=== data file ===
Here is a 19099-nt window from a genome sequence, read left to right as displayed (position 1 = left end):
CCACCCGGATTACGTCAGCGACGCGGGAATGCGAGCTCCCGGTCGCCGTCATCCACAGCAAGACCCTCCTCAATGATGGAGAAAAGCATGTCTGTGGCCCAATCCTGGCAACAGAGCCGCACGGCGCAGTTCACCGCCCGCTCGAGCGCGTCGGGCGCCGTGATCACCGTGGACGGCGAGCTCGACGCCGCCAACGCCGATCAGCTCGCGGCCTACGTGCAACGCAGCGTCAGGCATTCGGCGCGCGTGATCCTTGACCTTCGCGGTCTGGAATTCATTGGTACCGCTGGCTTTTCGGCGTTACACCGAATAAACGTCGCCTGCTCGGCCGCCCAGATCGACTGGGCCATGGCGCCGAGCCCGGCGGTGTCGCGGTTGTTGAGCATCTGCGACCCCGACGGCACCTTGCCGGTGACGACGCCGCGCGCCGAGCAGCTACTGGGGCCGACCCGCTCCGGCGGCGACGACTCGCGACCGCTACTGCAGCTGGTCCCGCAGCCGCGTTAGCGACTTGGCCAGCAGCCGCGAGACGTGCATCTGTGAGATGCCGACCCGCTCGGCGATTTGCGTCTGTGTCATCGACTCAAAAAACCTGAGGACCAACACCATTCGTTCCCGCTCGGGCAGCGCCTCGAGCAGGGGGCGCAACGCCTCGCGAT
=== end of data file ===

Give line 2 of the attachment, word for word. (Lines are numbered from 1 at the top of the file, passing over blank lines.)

CCACCCGGATTACGTCAGCGACGCGGGAATGCGAGCTCCCGGTCGCCGTCATCCACAGCAAGACCCTCCTCAATGATGGAGAAAAGCATGTCTGTGGCCCAATCCTGGCAACAGAGCCGCACGGCGCAGTTCACCGCCCGCTCGAGCGCGTCGGGCGCCGTGATCACCGTGGACGGCGAGCTCGACGCCGCCAACGCCGATCAGCTCGCGGCCTACGTGCAACGCAGCGTCAGGCATTCGGCGCGCGTGATCCTTGACCTTCGCGGTCTGGAATTCATTGGTACCGCTGGCTTTTCGGCGTTACACCGAATAAACGTCGCCTGCTCGGCCGCCCAGATCGACTGGGCCATGGCGCCGAGCCCGGCGGTGTCGCGGTTGTTGAGCATCTGCGACCCCGACGGCACCTTGCCGGTGACGACGCCGCGCGCCGAGCAGCTACTGGGGCCGACCCGCTCCGGCGGCGACGACTCGCGACCGCTACTGCAGCTGGTCCCGCAGCCGCGTTAGCGACTTGGCCAGCAGCCGCGAGACGTGCATCTGTGAGATGCCGACCCGCTCGGCGATTTGCGTCTGTGTCATCGACTCAAAAAACCTGAGGACCAACACCATTCGTTCCCGCTCGGGCAGCGCCTCGAGCAGGGGGCGCAACGCCTCGCGAT